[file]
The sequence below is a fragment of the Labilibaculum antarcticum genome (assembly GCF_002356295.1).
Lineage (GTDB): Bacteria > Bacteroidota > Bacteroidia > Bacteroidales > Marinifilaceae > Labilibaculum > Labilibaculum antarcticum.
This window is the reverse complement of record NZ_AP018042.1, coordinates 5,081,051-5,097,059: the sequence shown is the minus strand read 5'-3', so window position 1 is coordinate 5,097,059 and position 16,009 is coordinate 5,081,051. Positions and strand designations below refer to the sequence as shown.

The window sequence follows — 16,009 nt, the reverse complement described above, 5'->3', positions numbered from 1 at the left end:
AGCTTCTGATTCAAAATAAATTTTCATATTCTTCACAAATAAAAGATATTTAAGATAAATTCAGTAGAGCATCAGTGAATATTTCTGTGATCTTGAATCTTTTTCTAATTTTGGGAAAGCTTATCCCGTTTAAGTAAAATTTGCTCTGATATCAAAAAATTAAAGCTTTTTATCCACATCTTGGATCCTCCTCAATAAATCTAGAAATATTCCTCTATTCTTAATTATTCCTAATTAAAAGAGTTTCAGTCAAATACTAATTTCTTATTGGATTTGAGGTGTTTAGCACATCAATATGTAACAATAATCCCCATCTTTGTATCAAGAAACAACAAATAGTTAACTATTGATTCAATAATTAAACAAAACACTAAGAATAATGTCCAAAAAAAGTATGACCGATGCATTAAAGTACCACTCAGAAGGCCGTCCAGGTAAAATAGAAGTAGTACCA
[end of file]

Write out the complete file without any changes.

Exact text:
The sequence below is a fragment of the Labilibaculum antarcticum genome (assembly GCF_002356295.1).
Lineage (GTDB): Bacteria > Bacteroidota > Bacteroidia > Bacteroidales > Marinifilaceae > Labilibaculum > Labilibaculum antarcticum.
This window is the reverse complement of record NZ_AP018042.1, coordinates 5,081,051-5,097,059: the sequence shown is the minus strand read 5'-3', so window position 1 is coordinate 5,097,059 and position 16,009 is coordinate 5,081,051. Positions and strand designations below refer to the sequence as shown.

The window sequence follows — 16,009 nt, the reverse complement described above, 5'->3', positions numbered from 1 at the left end:
AGCTTCTGATTCAAAATAAATTTTCATATTCTTCACAAATAAAAGATATTTAAGATAAATTCAGTAGAGCATCAGTGAATATTTCTGTGATCTTGAATCTTTTTCTAATTTTGGGAAAGCTTATCCCGTTTAAGTAAAATTTGCTCTGATATCAAAAAATTAAAGCTTTTTATCCACATCTTGGATCCTCCTCAATAAATCTAGAAATATTCCTCTATTCTTAATTATTCCTAATTAAAAGAGTTTCAGTCAAATACTAATTTCTTATTGGATTTGAGGTGTTTAGCACATCAATATGTAACAATAATCCCCATCTTTGTATCAAGAAACAACAAATAGTTAACTATTGATTCAATAATTAAACAAAACACTAAGAATAATGTCCAAAAAAAGTATGACCGATGCATTAAAGTACCACTCAGAAGGCCGTCCAGGTAAAATAGAAGTAGTACCA